Now, you might be wondering why Edia put two more copies of Valis on this collection.  After all, we’ve already gone through Valis I-III on the first collection and Valis IV here.   But Valis I was also released on the Sega Genesis and for archival purposes, it’s included here.  Sadly, there are some hinky things going on with the sound and flickering sprites that really knock this version of Valis down a few pegs.  The game controls more smoothly than the original at least (rivaling Valis IV and just below Valis III) and while it isn’t all that complex and certainly doesn’t have the detailed cut scenes of the PC Engine version of the game, the text speed and translation are noticeably improved.  Valis for the Sega Genesis certainly won’t be for everyone but for the hardcore fans, it’s nice to at least see it included, even if it could use a bit more work. 

Last but not least, there’s a second version of the first Valis game included here, in case you haven’t gotten enough with the PC Engine and Genesis versions, namely the MSX home computer version of the game.  Honestly, it’s great to see archivist principles in game collection, especially ones as obscure as the Valis series though, so this is a welcome addition.  Unfortunately, the gameplay itself is not nearly as welcoming with low quality 8-bit graphics, an auto-attack and fire when you power up, and stuttering, hard-to-see enemy sprites that make the game a terribly, messy experience.  It’s true to the source material and even boots up with MSX keyboard prompts, but it’s certainly not the shining star of the collection.  The music is pretty rough as well, and aside from archival purposes, there’s not really much purpose to playing through this version of Valis.

Of course, Edia did a fantastic archival job here outside of the games themselves too.  Each game’s menu allows you to listen to all the music from the game, tinker with control schemes, and even watch all the cutscenes!  You can view the manuals as well and even watch the credits if that’s your thing.  The music for every game except MSX Valis is actually quite good too, so you’ll probably want to give some of it a listen!  The only thing missing from the menu system is screen options, but three different view options are available in-game for each title, so anything you could want is basically at your fingertips.  Every game has save states at the touch of a button too, allowing you to progress regardless of skill level.  From a gaming standpoint, few collections are as thorough as this and it’s a refreshing change.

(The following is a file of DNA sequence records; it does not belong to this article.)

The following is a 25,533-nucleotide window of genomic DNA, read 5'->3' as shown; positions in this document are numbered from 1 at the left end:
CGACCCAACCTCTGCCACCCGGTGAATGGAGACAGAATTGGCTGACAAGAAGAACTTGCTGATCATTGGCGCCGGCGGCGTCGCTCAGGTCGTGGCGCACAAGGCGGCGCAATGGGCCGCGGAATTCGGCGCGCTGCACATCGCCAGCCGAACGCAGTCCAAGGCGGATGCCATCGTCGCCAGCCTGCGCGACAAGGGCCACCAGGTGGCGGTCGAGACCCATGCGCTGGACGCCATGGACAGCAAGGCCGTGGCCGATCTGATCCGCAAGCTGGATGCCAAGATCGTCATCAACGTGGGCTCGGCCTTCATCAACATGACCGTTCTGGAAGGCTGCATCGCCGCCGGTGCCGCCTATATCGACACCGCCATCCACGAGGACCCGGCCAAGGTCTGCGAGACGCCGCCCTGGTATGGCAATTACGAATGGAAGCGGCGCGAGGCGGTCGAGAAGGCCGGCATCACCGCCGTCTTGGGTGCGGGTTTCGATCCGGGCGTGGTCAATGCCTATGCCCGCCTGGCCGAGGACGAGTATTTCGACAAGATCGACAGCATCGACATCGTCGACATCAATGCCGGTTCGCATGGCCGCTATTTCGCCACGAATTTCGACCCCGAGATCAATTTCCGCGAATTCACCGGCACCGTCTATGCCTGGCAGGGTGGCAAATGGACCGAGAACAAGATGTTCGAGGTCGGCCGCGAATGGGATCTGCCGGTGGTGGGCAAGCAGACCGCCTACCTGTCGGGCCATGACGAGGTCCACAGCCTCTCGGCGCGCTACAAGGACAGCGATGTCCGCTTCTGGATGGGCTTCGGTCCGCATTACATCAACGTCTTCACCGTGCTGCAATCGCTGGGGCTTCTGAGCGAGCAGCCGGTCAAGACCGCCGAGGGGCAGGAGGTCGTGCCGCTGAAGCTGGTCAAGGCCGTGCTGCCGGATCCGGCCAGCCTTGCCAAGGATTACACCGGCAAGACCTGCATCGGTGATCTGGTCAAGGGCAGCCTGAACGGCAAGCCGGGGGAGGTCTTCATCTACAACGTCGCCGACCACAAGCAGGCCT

While it doesn’t quite top the first collection in terms of sheer gameplay and cohesive design, Valis: The Fantasm Soldier Collection II is a solid collection that completes the franchise for Switch gamers and does it with class.  Valis IV is the shining jewel this time around, but Genesis Valis I isn’t half bad and even Syd of Valis manages a few fun moments and some excellent music.  Only MSX Valis I is kind of a waste here and it’s important to have it here for archival purposes at least.  Edia put a lot of polish on these games, and even though they didn’t all deserve it, the love shines through and true Valis fans appreciate the care that has been taken to preserve the Valis franchise!  While it’s a bit pricey at $45, a copy of Valis IV and a Turbo Duo to run it on would cost you a good $500 and that doesn’t even include the other games on this collection!  Regardless of the cost however, this is a fun set of games that you’ll get to enjoy for years to come! Go check it out!

This review is based on a digital copy of Valis: The Fantasm Soldier Collection II for Nintendo Switch.  It was played on a Nintendo Switch in both docked and undocked modes and played equally well on both.  Valis: The Fantasm Soldier Collection is a Switch exclusive.